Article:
There are three intertwining stories in Freya’s Child.
We have Einaar, Astrid and Inga, of Viking family trying to survive in a hostile culture. The beliefs, customs, behavior, and values of Vikings was fascinating. This was my favorite part of the book, well presented and interesting. I wish there had been more. I would have liked to get to know this family more intimately especially little Inga who seems more of a shadow child than a reality, even during her own time. I also found the events in these sections to be fast-paced and gripping.
In the present time, we have Katherine, an archaeologist, who has dreamt about Vikings since childhood. These dreams are so vivid she entertains the possibility of reincarnation. Here again, the author gives us delicious tidbits about life in a Viking village.
The third story is about a present-day family, Robert and Helen and their little daughter Cherry, short for Charlotte. I think the book would have engaged me more if we spent less time with this family, especially Helen whose behavior and thoughts became irritating after a while. In the first half of the book some of Helen’s vindictive and unforgiving behavior could be trimmed.
I don’t like to give too much of the plot away in a historical-suspense book. All three groups finally come together in a dramatic climax wherein the life of Cherry, the spirits of an entire Viking village, and the spiritual reunion of Einaar and Astrid with their daughter Inga are at risk.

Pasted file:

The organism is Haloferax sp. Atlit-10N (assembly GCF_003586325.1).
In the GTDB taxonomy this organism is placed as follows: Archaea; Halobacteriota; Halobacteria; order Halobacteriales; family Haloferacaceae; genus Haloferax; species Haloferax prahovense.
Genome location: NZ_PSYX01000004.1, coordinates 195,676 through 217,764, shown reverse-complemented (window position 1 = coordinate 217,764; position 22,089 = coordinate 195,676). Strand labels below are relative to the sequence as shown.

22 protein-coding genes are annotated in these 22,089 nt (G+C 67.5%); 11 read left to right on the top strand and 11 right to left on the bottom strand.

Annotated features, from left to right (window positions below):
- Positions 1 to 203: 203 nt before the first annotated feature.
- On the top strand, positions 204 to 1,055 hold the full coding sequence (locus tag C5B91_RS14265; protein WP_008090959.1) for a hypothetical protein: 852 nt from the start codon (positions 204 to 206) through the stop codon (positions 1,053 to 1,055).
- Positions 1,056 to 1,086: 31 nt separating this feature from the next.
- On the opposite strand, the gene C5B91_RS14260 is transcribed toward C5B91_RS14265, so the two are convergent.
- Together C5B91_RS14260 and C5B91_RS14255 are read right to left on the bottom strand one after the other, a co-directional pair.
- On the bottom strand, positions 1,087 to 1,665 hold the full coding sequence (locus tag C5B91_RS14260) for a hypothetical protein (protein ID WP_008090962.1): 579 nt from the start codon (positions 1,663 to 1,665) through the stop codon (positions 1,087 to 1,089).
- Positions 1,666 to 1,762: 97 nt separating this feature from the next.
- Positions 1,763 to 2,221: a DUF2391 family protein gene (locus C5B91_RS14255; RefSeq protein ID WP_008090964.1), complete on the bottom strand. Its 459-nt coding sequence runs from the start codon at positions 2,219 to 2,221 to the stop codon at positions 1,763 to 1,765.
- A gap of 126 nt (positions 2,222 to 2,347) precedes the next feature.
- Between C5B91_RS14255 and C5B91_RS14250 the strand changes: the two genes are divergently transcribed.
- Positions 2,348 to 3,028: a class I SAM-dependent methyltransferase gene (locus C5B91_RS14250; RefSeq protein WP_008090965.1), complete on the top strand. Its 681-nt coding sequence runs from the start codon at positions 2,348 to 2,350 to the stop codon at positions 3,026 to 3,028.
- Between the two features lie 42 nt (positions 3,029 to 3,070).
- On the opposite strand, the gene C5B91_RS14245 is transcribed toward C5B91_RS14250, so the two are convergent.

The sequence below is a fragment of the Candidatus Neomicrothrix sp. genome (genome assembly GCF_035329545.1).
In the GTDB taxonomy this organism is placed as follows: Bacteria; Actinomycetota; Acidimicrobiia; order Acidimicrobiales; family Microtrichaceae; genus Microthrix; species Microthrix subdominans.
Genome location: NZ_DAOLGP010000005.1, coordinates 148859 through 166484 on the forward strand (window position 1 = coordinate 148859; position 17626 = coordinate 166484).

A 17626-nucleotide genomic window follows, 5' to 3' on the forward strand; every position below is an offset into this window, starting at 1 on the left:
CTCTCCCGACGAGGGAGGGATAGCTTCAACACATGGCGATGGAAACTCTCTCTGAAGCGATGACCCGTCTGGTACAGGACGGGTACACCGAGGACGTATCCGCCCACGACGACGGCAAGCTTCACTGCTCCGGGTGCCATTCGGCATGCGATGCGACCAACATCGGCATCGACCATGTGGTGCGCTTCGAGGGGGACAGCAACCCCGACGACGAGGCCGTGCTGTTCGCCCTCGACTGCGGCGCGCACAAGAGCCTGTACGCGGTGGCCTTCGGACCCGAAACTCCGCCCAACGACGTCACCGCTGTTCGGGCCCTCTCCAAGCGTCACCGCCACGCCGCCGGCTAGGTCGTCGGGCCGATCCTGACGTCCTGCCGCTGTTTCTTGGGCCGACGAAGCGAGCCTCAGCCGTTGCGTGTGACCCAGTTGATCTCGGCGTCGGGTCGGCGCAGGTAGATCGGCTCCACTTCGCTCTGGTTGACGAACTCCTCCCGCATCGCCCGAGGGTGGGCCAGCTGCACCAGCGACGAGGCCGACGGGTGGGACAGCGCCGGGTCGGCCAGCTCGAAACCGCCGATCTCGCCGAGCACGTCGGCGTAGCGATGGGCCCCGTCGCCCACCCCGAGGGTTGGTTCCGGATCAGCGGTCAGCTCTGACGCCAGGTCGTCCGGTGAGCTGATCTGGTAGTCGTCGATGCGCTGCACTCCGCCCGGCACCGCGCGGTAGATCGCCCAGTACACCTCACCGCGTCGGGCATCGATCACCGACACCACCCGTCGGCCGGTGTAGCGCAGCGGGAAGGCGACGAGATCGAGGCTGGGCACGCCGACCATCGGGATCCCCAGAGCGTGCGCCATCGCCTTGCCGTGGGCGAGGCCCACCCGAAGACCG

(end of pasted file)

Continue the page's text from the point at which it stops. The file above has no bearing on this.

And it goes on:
It seems that this book is about a mother’s love for her child. But, in the end, in both circumstances, it is the father whose actions to protect his child bring him great loss. All four parents show tremendous courage and love for their daughters. It is nice to see girls treated as valuable, especially Inga. Even today, there are those who would judge her physical imperfection harshly.
The other theme that I found refreshing was the possibility that there is more than one type of afterlife. The Buddha said, “We make the world with our minds.” Perhaps we make the afterworld as well.
The author’s writing style is smooth and professional, in spite of the occasional typo. At times the situations or reactions seem clichéd or predictable but there is much that is original and rich as well. Helen seemed overblown at times, but then we have all met overly dramatic people who are probably not much different than this character.
Roscoe has created a compelling contemporary story with a rich historical background. She explores the intimate nature of family relationships with depth and empathy. An enjoyable read.
The author will be interviewed Wednesday, February 15 on this blog.